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The Intel Judgment: Nothing changes for the Google appeal

Statement by Thomas Vinje, FairSearch counsel and spokesman:

Some recent press statements have suggested that the ruling in the Court of Justice’s Intel case may be favourable to Google in any appeal of the Commission’s comparison shopping decision.  I wish to provide some clarifications in that respect, as I do not believe this to be the case.

On 6th September 2017, the Court of Justice of the European Union set aside the General Court’s (GC) judgment in the Intel case as a result of its failure to analyse whether the rebates at issue were capable of restricting competition[1].  The GC held that it did not need to examine Intel’s arguments on this score because such rebates “by their nature” foreclose competition.

The Court of Justice clearly found that exclusivity rebates should no longer be assumed to be capable of foreclosing competition, and specifically that a dominant firm’s offer of rebates in return for exclusivity must be assessed by reference to that conduct’s capacity to foreclose equally-efficient rivals.  Henceforth, both the Commission (as it actually did in its Intel decision) and the Courts must analyse whether any rebates at issue are capable of foreclosing competition.

Not a rebate case

The Court of Justice’s judgment changes the landscape for rebates cases.  But the Commission’s comparison shopping decision is not a rebates case, and the Intel judgment is irrelevant to how the Courts will approach any appeal of the Commission’s decision.

In cases involving conduct other than rebates and similar behaviour, there has never been any presumption of foreclosure.  Hence, the Court’s finding that in rebates cases the Courts must now consider whether the relevant conduct is capable of foreclosing competition changes nothing in those other sorts of cases.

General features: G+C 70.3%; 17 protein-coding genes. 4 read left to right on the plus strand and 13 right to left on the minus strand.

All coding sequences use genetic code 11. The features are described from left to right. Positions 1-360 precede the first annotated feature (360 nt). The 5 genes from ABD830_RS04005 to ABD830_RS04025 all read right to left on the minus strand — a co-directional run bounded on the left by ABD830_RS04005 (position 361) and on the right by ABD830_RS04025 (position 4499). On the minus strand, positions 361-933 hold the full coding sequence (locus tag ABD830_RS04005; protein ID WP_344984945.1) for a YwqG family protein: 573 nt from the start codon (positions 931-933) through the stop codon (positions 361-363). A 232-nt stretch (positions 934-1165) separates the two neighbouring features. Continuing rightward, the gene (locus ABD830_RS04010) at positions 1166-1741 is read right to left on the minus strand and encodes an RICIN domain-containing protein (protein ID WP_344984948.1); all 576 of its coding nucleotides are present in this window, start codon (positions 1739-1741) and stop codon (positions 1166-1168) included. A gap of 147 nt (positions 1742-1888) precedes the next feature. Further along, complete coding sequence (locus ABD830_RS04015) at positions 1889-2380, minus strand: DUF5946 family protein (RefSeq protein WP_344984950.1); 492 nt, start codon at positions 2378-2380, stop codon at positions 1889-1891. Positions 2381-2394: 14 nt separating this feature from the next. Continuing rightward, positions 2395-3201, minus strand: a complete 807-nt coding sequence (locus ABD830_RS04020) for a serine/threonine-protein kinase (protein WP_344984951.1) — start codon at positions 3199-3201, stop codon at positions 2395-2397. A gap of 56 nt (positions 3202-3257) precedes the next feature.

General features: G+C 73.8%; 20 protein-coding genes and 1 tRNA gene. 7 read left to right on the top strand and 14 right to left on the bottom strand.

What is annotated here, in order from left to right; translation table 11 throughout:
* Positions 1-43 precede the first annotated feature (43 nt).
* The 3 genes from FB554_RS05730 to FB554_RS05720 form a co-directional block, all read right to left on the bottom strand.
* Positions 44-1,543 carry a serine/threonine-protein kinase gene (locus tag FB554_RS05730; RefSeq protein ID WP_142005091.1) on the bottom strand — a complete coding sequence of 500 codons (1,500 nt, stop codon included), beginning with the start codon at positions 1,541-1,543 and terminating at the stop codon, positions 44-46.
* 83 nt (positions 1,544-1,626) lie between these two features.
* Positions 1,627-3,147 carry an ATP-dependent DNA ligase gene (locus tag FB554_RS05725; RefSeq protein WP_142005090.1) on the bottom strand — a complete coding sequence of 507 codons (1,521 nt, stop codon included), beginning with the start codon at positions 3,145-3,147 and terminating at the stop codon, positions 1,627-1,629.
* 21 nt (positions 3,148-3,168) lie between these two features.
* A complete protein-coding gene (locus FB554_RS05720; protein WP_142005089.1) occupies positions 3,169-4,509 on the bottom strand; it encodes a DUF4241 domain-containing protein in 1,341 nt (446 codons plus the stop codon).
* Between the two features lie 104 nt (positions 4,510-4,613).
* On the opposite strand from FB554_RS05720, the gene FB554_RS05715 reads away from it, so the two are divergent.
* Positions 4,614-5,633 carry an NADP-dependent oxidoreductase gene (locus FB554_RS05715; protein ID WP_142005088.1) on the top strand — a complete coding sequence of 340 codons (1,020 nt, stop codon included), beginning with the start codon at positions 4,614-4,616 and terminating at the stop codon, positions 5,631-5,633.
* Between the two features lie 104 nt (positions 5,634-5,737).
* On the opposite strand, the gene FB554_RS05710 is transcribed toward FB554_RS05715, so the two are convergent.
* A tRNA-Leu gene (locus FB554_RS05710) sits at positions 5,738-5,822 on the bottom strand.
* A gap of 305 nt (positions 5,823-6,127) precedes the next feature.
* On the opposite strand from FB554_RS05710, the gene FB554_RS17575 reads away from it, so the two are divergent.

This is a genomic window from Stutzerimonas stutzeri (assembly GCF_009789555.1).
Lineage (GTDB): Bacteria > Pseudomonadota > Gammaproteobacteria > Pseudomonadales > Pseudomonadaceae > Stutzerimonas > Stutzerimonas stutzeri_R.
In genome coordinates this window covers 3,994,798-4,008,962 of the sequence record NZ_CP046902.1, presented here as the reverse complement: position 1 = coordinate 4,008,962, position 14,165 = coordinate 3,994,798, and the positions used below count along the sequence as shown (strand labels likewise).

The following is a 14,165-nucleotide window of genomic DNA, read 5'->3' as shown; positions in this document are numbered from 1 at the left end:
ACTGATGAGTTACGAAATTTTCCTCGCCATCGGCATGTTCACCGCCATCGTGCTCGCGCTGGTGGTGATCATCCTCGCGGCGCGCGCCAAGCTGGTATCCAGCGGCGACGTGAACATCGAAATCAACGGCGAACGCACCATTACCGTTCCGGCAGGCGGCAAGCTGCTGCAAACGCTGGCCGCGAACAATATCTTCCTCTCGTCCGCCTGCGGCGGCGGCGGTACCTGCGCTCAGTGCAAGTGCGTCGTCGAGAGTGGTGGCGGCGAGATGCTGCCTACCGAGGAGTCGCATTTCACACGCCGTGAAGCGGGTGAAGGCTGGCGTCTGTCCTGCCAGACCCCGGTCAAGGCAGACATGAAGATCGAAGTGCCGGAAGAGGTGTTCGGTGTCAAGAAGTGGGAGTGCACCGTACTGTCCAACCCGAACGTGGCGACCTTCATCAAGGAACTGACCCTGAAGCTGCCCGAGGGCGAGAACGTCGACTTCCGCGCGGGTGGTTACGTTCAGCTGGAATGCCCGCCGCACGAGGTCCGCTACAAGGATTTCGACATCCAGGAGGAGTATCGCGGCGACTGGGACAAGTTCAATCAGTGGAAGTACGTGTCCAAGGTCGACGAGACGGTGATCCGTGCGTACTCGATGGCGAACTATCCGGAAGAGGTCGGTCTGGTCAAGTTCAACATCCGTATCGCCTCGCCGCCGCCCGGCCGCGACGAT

Detailed review

In other words, in all the cases where the Commission already (before the Intel judgment) had to show that the conduct at issue was “capable of foreclosing competition”, nothing changes.  This includes the Commission’s comparison shopping decision, where clearly the Commission has at great length analysed whether Google’s conduct was capable of foreclosing competition – and where the Courts on any appeal inevitably would have evaluated the Commission’s analysis on this score.

In the case of Google’s appeal, the Commission’s assessment will be subject to a detailed review by the General Court — and it would have been so irrespective of the Intel judgment, insofar as the Google Search case does not fall with the category of presumed illegal conduct addressed by the Intel judgment.

Moreover, the Intel judgment does nothing to change the standard of foreclosure to which Google’s conduct must be subjected.  The Court sticks to its “capability of foreclosure” standard.  In other words, both before and after the Intel judgment, the Commission needs only to prove that conduct has a “capability” to foreclose competition.  And the Commission applied precisely this foreclosure standard in its comparison shopping decision.

In sum, nothing in the Intel judgment requires either the Commission to do anything different from what it has done or the Courts to do anything different from what they would have done on any appeal of the comparison shopping decision.  There is nothing in the Intel judgment upon which Google could rely that it could not already have relied upon in the Court’s previous jurisprudence.


[1] The capability to restrict competition is the so-called “standard of foreclosure” that needs to be proved under EU law in abuse of dominance (Article 102 TFEU) cases.